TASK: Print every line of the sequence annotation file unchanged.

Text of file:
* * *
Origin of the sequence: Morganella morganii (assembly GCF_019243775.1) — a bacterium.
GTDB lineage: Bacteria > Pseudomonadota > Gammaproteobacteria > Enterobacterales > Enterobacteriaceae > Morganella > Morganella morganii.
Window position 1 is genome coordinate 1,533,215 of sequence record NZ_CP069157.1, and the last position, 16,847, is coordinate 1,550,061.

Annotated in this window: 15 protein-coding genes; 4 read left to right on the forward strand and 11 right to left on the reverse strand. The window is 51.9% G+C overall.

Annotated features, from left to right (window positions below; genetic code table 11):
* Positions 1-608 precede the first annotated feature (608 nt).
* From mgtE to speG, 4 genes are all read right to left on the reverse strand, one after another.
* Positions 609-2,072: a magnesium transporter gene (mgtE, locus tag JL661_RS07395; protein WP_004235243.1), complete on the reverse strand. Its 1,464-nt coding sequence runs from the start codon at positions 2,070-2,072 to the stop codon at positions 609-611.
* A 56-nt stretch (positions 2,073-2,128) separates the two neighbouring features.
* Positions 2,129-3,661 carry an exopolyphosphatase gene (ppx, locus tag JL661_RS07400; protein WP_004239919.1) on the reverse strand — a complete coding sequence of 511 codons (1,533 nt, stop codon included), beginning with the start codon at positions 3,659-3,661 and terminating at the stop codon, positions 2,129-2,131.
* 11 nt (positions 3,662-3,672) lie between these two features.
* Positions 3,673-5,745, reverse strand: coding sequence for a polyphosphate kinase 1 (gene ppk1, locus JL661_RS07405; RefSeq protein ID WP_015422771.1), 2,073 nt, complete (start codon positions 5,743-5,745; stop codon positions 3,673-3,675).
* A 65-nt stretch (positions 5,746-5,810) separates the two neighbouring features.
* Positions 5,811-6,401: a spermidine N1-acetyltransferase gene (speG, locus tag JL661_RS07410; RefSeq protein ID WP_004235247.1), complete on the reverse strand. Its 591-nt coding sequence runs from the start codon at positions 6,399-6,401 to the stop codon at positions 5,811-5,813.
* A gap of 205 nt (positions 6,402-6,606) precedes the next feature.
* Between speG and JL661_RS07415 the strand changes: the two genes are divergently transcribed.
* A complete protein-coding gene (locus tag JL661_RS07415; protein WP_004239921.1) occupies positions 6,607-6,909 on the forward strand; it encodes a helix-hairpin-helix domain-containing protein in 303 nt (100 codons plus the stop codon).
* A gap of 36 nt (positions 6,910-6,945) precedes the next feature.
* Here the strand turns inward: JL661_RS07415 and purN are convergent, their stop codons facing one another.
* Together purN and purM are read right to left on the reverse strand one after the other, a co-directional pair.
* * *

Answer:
Origin of the sequence: Morganella morganii (assembly GCF_019243775.1) — a bacterium.
GTDB lineage: Bacteria > Pseudomonadota > Gammaproteobacteria > Enterobacterales > Enterobacteriaceae > Morganella > Morganella morganii.
Window position 1 is genome coordinate 1,533,215 of sequence record NZ_CP069157.1, and the last position, 16,847, is coordinate 1,550,061.

Annotated in this window: 15 protein-coding genes; 4 read left to right on the forward strand and 11 right to left on the reverse strand. The window is 51.9% G+C overall.

Annotated features, from left to right (window positions below; genetic code table 11):
* Positions 1-608 precede the first annotated feature (608 nt).
* From mgtE to speG, 4 genes are all read right to left on the reverse strand, one after another.
* Positions 609-2,072: a magnesium transporter gene (mgtE, locus tag JL661_RS07395; protein WP_004235243.1), complete on the reverse strand. Its 1,464-nt coding sequence runs from the start codon at positions 2,070-2,072 to the stop codon at positions 609-611.
* A 56-nt stretch (positions 2,073-2,128) separates the two neighbouring features.
* Positions 2,129-3,661 carry an exopolyphosphatase gene (ppx, locus tag JL661_RS07400; protein WP_004239919.1) on the reverse strand — a complete coding sequence of 511 codons (1,533 nt, stop codon included), beginning with the start codon at positions 3,659-3,661 and terminating at the stop codon, positions 2,129-2,131.
* 11 nt (positions 3,662-3,672) lie between these two features.
* Positions 3,673-5,745, reverse strand: coding sequence for a polyphosphate kinase 1 (gene ppk1, locus JL661_RS07405; RefSeq protein ID WP_015422771.1), 2,073 nt, complete (start codon positions 5,743-5,745; stop codon positions 3,673-3,675).
* A 65-nt stretch (positions 5,746-5,810) separates the two neighbouring features.
* Positions 5,811-6,401: a spermidine N1-acetyltransferase gene (speG, locus tag JL661_RS07410; RefSeq protein ID WP_004235247.1), complete on the reverse strand. Its 591-nt coding sequence runs from the start codon at positions 6,399-6,401 to the stop codon at positions 5,811-5,813.
* A gap of 205 nt (positions 6,402-6,606) precedes the next feature.
* Between speG and JL661_RS07415 the strand changes: the two genes are divergently transcribed.
* A complete protein-coding gene (locus tag JL661_RS07415; protein WP_004239921.1) occupies positions 6,607-6,909 on the forward strand; it encodes a helix-hairpin-helix domain-containing protein in 303 nt (100 codons plus the stop codon).
* A gap of 36 nt (positions 6,910-6,945) precedes the next feature.
* Here the strand turns inward: JL661_RS07415 and purN are convergent, their stop codons facing one another.
* Together purN and purM are read right to left on the reverse strand one after the other, a co-directional pair.